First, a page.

Insulin facilitation of muscle protein synthesis following resistance exercise in hindlimb-suspended rats is independent of a rapamycin-sensitive pathway. Academic Article uri icon

abstract

  • Hindlimb suspension (HS) results in rapid losses of muscle mass, which may in part be explained by attenuated rates of protein synthesis. Mammalian target of rapamycin (mTOR) regulates protein synthesis and has been implicated as a potential mediator of the muscle mass decrement with HS. This study examined the effect of resistance exercise, a muscle hypertrophy stimulant, on rates of protein synthesis after 4 days of HS in mature male Sprague-Dawley rats. Flywheel resistance exercise (2 sets x 25 repetitions) was conducted on days 2 and 4 of HS (HSRE). Sixteen hours after the last exercise bout, soleus muscles were assessed for in vitro rates of protein synthesis, with and without insulin (signaling agonist) and/or rapamycin (mTOR inhibitor). Results demonstrated that soleus mass was reduced (P < 0.05) with HS, but this loss of mass was not observed (P > 0.05) with HSRE. Muscle protein synthesis was diminished (P < 0.05) with HS, with or without insulin. HSRE also had reduced rates of synthesis without insulin; however, insulin administration yielded higher (P < 0.05) rates in HSRE compared with HS or control. Rapamycin diminished protein synthesis in all groups (P < 0.05), but insulin rescued synthesis rates in HS and HSRE to levels similar to insulin alone for each group, suggesting that alternate signaling pathways develop to increase protein synthesis with HS. These results demonstrate that the capacity for an augmented anabolic response to resistance exercise is maintained after 4 days of HS and is independent of a rapamycin-sensitive pathway.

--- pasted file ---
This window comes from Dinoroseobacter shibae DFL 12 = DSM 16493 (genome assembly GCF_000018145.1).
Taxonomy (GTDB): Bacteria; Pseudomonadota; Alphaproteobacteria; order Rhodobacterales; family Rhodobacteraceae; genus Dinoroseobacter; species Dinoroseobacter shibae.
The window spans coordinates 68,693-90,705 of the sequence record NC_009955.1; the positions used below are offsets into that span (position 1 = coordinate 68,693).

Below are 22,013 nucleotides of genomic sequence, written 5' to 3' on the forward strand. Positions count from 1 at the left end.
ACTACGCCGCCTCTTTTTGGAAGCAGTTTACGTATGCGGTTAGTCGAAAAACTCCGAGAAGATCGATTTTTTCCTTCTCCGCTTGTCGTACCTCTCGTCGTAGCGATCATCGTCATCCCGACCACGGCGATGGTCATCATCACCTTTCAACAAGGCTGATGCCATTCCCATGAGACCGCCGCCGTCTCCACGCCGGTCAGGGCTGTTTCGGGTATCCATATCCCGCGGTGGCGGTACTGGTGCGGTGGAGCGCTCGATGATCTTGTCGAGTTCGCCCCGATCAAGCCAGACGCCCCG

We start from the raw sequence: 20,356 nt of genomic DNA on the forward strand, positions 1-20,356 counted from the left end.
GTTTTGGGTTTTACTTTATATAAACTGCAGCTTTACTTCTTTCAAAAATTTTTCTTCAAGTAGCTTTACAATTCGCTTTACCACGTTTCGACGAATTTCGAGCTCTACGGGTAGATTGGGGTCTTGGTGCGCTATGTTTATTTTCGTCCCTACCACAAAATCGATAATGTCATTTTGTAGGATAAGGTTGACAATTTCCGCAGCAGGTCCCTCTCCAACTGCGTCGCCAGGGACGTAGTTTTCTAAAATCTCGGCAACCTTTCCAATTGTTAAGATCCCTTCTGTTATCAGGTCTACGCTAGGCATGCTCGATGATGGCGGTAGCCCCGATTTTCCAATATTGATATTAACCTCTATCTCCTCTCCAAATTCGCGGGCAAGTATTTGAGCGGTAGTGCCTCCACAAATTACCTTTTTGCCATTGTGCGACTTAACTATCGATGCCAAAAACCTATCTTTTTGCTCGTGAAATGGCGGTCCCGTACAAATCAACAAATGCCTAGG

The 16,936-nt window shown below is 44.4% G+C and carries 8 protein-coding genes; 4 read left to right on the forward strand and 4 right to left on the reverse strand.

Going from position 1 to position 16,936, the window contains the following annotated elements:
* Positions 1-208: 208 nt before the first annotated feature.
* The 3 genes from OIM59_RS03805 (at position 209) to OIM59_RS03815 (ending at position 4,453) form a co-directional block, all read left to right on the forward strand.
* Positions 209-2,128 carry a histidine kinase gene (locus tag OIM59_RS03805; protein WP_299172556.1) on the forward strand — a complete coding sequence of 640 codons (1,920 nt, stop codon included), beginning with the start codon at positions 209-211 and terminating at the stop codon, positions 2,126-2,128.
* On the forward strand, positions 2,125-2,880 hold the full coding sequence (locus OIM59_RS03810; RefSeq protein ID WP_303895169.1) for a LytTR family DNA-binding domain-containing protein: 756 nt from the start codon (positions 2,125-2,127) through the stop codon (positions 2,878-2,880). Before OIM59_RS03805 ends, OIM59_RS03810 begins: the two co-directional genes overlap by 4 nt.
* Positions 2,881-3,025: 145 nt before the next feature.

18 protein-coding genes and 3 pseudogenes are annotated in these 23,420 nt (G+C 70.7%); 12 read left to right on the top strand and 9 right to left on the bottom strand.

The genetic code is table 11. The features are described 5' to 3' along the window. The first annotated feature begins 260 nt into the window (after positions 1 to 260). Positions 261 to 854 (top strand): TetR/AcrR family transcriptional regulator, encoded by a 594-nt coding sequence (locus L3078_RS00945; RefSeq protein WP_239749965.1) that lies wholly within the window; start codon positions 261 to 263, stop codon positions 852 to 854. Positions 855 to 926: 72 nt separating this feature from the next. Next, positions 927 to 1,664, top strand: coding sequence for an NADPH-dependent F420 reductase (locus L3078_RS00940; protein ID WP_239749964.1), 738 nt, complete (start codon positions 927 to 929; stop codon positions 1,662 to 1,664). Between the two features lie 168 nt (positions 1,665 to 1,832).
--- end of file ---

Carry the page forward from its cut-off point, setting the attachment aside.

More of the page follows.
author list (cited authors)

  • Fluckey, J. D., Dupont-Versteegden, E. E., Knox, M., Gaddy, D., Tesch, P. A., & Peterson, C. A.

publication date

  • January 1, 2004 11:11 AM